When you’re viewing a property for university, we understand the importance of asking questions and getting the feel of the space. You might feel pressure to secure student accommodation, but it pays off to be thorough when viewing show flats. We’ve put together a list of the best questions to ask when viewing student accommodation.
Boosting your brain this summer
Enjoying the summer is an essential part of getting ready before university life in September. Let’s be honest, you deserve the break after the last 12 months. And, luckily, you can fit a lot into what’s left of July and August. But if you did want to get into the swing of stretching your brain matter – even if only in short bursts – we’ve got you covered.
July 15th is World Youth Skills Day. Organised by the United Nations as a way to ensure that young people around the world would be equipped with the essential knowledge and skills that they would need to be successful.
University Taster Courses
If you want to have a better feel for what a specific course will be like come September, then taster days can provide that for you. If you’re not sure which course you want to study, they can be especially helpful to find out what to expect for your day-to-day student life – or close enough to it.
You can check out which universities are offering taster courses here. Please note that most taster courses have been moved online again this year.
Online summer courses
You don’t have to pay thousands of pounds to benefit from the wide range of online courses. Good news is that they are available to almost anyone, if you know where to look.
One example is the Open University’s OpenLearn platform. You can study a variety of topics from History & Art to Money and Business. Completion times vary but you will receive a statement of participation after completing the course. It’s worth browsing through the courses on offer and see if anything takes your interest.
Read books designed to prepare you for university study.
Transitioning from A-level to degree level can be a bit of a shock. You’ve swapping three or more subjects for one or two – but the workload can be more intense and structuring your study and assignments will require a bit more thought.
Picking up books that teach you how to best answer the questions asked of you in your assignments will save you time when researching and writing your essays. This allows you to focus on only the relevant material and avoid rambling in the text. Take advantage of your local library or buy books digitally to save money (and bag space).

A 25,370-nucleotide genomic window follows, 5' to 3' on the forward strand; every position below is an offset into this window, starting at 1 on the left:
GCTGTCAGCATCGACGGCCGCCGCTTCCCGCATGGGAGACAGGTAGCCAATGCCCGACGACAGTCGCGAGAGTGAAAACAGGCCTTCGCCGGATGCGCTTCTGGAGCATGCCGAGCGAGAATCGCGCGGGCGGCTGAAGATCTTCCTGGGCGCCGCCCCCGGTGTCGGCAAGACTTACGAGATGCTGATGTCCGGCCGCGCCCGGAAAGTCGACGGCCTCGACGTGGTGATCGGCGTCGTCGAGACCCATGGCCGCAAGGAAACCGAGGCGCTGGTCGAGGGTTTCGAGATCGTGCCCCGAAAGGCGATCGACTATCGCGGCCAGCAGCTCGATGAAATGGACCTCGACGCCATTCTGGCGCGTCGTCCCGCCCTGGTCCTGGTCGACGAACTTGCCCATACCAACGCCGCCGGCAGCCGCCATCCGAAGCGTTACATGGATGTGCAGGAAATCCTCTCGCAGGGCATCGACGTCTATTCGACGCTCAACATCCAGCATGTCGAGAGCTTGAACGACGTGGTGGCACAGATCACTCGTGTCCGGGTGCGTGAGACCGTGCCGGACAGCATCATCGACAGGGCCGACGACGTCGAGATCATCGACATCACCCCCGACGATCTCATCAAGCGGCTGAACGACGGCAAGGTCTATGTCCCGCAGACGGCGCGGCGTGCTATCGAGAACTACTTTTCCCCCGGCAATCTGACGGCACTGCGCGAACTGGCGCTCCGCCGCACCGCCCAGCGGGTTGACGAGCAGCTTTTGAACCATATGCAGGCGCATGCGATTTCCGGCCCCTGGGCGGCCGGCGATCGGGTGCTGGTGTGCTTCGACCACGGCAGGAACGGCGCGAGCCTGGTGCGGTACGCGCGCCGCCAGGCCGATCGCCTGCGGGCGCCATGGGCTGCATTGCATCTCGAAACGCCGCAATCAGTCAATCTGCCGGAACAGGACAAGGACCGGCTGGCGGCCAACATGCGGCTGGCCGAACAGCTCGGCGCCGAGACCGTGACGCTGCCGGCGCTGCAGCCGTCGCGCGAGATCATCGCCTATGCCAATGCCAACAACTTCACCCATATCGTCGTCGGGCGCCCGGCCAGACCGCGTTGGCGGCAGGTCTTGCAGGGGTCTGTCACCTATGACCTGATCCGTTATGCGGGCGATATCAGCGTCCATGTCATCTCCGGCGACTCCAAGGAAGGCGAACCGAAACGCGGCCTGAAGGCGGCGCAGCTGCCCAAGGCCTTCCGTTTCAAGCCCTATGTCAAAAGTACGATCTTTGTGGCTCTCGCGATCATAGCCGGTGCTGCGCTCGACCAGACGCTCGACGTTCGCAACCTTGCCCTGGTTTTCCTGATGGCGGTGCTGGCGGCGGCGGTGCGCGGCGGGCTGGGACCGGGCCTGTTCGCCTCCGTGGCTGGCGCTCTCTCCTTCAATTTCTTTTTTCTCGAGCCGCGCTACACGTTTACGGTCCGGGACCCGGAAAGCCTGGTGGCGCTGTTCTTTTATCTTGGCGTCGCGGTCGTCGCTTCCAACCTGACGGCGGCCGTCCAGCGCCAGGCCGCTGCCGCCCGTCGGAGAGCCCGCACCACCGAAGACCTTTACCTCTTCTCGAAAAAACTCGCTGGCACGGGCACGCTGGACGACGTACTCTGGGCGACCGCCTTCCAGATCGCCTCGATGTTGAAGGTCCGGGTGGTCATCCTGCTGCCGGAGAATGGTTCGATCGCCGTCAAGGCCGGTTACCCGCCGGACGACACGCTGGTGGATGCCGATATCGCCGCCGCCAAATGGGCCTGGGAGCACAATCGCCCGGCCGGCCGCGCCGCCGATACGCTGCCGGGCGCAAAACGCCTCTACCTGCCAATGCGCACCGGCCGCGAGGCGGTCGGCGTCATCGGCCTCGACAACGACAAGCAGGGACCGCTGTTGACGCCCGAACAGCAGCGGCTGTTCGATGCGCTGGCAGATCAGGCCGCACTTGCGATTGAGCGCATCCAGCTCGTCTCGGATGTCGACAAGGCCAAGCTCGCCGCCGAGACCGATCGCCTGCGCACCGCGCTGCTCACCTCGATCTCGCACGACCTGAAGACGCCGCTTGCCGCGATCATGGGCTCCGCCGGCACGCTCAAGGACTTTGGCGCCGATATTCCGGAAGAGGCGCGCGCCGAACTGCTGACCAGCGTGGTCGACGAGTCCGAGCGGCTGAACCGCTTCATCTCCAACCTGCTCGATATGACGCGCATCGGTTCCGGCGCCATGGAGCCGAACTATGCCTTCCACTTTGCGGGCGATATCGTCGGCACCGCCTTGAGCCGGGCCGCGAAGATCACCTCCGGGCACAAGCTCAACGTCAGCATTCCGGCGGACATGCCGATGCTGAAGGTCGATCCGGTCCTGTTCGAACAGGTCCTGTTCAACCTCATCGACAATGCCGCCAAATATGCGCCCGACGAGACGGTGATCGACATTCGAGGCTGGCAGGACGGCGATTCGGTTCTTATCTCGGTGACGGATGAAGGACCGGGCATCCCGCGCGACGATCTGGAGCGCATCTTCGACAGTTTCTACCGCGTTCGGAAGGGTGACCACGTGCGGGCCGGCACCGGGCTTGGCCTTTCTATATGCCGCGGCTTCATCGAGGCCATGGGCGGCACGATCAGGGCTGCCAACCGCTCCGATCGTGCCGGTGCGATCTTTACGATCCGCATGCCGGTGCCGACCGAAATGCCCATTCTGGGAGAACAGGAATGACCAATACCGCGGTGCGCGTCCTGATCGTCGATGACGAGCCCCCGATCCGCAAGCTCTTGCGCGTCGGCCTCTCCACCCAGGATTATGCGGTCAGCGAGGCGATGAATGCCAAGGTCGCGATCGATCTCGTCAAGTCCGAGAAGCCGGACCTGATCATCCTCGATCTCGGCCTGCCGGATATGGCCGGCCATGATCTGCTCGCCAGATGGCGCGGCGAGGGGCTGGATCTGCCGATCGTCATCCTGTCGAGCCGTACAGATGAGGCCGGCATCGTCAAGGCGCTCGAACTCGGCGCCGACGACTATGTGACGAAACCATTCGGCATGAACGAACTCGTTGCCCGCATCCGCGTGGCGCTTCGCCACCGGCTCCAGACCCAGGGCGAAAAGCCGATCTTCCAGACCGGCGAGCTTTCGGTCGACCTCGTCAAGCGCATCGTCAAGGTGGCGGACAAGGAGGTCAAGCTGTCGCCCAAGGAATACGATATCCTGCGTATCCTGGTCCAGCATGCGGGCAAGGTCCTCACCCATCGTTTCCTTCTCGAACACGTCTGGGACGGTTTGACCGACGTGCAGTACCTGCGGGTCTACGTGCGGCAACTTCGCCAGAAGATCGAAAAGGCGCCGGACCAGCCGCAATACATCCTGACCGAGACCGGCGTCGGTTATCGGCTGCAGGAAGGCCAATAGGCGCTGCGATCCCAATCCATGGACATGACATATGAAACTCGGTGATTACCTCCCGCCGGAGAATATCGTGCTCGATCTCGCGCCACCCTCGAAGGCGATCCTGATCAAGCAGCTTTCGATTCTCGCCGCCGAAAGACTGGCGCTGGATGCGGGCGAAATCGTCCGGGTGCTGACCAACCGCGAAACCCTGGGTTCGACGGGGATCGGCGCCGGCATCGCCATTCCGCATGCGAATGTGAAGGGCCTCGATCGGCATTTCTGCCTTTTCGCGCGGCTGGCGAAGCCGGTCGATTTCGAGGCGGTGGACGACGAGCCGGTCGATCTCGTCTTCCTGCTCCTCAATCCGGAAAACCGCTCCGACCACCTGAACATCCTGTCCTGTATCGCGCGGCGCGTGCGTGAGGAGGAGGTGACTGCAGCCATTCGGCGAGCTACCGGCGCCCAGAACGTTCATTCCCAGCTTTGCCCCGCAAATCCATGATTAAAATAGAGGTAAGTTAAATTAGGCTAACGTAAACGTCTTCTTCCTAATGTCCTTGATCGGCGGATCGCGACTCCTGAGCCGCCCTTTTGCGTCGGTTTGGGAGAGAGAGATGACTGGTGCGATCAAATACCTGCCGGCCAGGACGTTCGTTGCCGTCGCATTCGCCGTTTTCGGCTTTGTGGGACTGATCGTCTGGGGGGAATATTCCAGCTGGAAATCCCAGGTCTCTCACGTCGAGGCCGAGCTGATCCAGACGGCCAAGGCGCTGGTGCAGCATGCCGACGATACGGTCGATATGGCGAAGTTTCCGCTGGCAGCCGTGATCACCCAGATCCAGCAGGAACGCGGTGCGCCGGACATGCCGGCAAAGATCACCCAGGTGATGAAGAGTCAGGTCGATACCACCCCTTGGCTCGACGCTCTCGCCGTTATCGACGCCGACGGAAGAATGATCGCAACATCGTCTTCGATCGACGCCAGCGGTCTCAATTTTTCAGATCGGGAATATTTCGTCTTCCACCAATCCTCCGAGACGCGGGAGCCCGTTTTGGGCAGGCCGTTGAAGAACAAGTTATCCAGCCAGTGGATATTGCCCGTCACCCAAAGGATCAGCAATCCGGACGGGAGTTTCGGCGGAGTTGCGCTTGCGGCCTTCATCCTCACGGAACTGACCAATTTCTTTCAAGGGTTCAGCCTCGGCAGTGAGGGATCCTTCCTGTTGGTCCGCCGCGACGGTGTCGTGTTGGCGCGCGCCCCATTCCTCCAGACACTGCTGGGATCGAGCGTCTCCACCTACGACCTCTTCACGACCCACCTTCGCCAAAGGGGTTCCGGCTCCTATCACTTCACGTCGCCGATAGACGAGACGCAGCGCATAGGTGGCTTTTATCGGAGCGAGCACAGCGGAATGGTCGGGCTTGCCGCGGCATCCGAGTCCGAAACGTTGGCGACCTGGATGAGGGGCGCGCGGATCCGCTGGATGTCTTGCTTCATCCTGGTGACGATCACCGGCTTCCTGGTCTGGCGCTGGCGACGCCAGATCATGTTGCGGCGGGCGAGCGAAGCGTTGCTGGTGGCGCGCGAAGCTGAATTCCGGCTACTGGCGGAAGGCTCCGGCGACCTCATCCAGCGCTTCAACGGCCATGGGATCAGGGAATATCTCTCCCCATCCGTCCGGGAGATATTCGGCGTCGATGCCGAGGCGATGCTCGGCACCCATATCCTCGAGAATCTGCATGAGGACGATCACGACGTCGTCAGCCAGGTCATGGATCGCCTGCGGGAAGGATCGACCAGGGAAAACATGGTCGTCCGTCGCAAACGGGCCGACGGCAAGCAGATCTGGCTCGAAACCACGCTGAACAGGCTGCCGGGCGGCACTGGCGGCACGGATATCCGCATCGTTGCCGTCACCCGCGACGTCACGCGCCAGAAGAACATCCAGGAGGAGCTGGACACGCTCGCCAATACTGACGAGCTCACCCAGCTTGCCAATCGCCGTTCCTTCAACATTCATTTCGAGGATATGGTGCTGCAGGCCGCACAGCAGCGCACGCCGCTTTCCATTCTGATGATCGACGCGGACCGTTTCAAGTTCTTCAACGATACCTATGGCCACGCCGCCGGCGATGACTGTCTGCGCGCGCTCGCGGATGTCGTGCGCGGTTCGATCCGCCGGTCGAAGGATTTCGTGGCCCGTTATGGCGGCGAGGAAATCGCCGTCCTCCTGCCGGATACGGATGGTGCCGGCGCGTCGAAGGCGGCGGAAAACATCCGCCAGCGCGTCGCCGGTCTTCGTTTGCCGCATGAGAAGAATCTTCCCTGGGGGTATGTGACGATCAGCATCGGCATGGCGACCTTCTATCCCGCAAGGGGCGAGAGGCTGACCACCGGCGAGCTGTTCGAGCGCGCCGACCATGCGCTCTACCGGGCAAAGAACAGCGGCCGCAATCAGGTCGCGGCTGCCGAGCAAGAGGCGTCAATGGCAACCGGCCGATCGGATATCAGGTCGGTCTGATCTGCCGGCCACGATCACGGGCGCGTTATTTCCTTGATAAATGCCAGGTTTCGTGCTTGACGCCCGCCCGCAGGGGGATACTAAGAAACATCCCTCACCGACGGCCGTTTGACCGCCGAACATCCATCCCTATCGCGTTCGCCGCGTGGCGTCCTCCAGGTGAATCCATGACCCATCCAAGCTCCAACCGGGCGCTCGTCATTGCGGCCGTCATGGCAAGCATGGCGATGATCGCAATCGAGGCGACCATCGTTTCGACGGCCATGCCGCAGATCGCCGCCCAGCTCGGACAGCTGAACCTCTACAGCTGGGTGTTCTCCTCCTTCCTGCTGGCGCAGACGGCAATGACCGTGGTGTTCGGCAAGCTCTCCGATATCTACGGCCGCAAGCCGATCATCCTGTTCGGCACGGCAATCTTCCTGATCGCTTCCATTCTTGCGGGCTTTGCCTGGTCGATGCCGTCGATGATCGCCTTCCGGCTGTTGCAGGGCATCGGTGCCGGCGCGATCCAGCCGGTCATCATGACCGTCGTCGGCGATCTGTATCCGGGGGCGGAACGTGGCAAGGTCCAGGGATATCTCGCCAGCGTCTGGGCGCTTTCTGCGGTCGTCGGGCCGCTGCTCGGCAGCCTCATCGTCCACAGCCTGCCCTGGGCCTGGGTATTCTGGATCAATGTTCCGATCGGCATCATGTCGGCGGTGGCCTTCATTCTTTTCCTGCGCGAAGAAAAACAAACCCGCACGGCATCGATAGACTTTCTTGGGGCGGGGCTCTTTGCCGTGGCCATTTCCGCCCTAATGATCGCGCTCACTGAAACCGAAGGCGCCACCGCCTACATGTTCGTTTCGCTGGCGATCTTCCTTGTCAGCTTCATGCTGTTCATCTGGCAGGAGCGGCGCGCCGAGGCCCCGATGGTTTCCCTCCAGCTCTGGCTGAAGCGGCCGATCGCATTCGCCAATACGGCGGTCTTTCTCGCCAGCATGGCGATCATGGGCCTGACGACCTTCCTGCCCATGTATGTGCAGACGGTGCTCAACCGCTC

Study a language.
As we covered in our benefits of learning another language blog, there are a number of reasons why you should improve your language skills this summer. Even if you’re not leaving the country, language skills can be very useful. Especially with employers later on.
Watching a film or tv show in another language, studying with an app, even for an hour a day can help you improve quickly.
Find work experience or volunteer.
Summer is the perfect time to get involved with local organisations. Or find a work placement to fill up some hours. Some placements do pay, but not all. You can also volunteer within your local community or online, which can be beneficial for your health and wellbeing, as well as giving back and giving you valuable experience.
You can learn more about the work being done for young people by the United Nations by visiting the website.
Getting serious about the environment we live in.
To become more ‘environmentally friendly’, Host is launching the #HostEnvironmentalPledge campaign to encourage responsible behaviour and drive sustainability across our sites throughout the UK and Ireland.
It’s a simple campaign! For every percent we reduce our overall utilities (electric, water and gas) consumption by we donate to one of our nominated charities.Show me all news
This year, Chinese New Year is on Saturday 10th February and it is the year of the Dragon Zodiac. The Chinese New Year date changes every year, but is always held between January 21st and February 20th, as the Chinese year follows the lunar calendar. The holiday falls on the second new moon after the winter solstice, (the winter solstice, occurs when one of the Earth's poles has its maximum tilt away from the Sun), on December 21st.
Starting university can be a daunting experience for anyone, especially if you’re an international student who has travelled across the world to study in the UK.